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Last revised 4/7/05
LECTURE NOTES ON QUANTUM COMPUTATION
Cornell University, Physics 481681, CS 483; Spring, 2005
c
±
2005, N. David Mermin
IV. Searching with a Quantum Computer
Suppose you know that exactly one integer between 1 and
N
satisfes a certain con
dition, and suppose you have a blackboxed subroutine that takes integers between one
and
N
as input, and outputs 1 (“true”) iF the integer is the special one and 0 (“False”)
otherwise.
In the absence oF any Further inFormation, to fnd the special integer you can do noth
ing better with a classical computer than repeatedly applying the subroutine to di±erent
random numbers less than or equal to
N
until you fnd the one that outputs 1. You must
test
1
2
N
di±erent integers to achieve a 50% chance oF fnding the special one.
IF, however, you have a quantum computer and have a quantum subroutine that per
Forms the test, then with probability very close to 1 you can fnd the special integer by
calling the subroutine a number oF times that is only proportional to
√
N
. (More precisely,
it is proportional to
√
N
log
N
. The source oF the logarithmic Factor is described in Sec
tion B below.) This very general capability oF quantum computers was discovered by Lov
Grover, and goes under the name oF
Grover’s search algorithm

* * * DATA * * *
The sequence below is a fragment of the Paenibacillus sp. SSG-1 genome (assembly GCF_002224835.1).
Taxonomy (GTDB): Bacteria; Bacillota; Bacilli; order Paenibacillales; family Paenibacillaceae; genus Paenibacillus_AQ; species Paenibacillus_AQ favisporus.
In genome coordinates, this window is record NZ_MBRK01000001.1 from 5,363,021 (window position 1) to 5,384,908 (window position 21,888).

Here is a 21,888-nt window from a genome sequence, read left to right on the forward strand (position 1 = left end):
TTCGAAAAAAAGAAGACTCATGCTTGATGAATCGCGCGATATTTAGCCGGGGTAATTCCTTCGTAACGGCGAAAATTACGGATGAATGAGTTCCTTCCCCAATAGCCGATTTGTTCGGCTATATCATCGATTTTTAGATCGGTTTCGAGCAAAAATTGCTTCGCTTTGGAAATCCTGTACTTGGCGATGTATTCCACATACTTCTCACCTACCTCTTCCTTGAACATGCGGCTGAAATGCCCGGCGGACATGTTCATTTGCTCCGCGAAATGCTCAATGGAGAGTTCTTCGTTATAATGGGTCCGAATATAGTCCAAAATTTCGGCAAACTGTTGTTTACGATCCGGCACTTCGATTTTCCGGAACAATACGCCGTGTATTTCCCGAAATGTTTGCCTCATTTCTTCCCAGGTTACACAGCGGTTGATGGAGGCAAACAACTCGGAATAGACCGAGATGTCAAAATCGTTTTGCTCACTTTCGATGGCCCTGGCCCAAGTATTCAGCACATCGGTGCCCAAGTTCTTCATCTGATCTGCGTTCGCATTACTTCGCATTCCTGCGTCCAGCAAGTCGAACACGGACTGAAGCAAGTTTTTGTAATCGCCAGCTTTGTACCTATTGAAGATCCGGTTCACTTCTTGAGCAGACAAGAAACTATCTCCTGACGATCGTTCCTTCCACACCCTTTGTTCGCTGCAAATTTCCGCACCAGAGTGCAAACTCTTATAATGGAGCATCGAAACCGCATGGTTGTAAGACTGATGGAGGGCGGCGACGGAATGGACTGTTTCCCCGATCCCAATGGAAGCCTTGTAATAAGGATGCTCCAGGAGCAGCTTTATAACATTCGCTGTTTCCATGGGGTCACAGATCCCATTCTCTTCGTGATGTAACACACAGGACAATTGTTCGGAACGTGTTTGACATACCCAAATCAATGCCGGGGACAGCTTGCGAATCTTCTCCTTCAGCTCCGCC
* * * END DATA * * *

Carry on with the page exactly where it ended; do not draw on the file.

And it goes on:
. Shor’s periodfnding algo
rithm, Grover’s search algorithm, and their various modifcations and extensions constitute
the two great triumphs oF quantum computational soFtware design.
One can think oF the blackbox in various ways.
It could perForm a mathematical
calculation to determine whether the input integer is the special one. ²or example iF an
odd number
p
can be expressed as
a
2
+
b
2
then since one oF
a
or
b
must be even and the
other odd,
p
must be oF the Form 4
n
+ 1.
It is a Fairly elementary theorem oF number
theory that iF
p
is a
prime
number oF the Form 4
n
+ 1 then it can indeed be expressed
as such a sum oF two squares and in only one way.
1
Given any such prime
p
, the most
simpleminded way
2
to fnd the two squares is to take randomly selected integers
x
with
1
≤
x
≤
N
, with
N
the largest integer less than
p
p/
2, until you fnd the one For which
p
p

x
2
is an integer
a
. IF
p
is oF the order oF a trillion, then Following the simpleminded
1
Thus 5 = 4+1, 13 = 9+4, 17 = 16+1, 29 = 25 + 4, 37 = 36+1, 41 = 25+16, etc.
2
Mathematically wellinFormed Friends tell me that this example admits oF much more
e³cient ways to proceed than random testing, but the quantum algorithm to be described
enables even mathematical ignoramuses like me to do better than random testing by a
Factor oF 1
/
√
N
, iF they have access to a quantum computer. And Grover will provide this
speedup even on problems that stump the mathematically wellinFormed.
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 Spring '05
 ANON
 Physics

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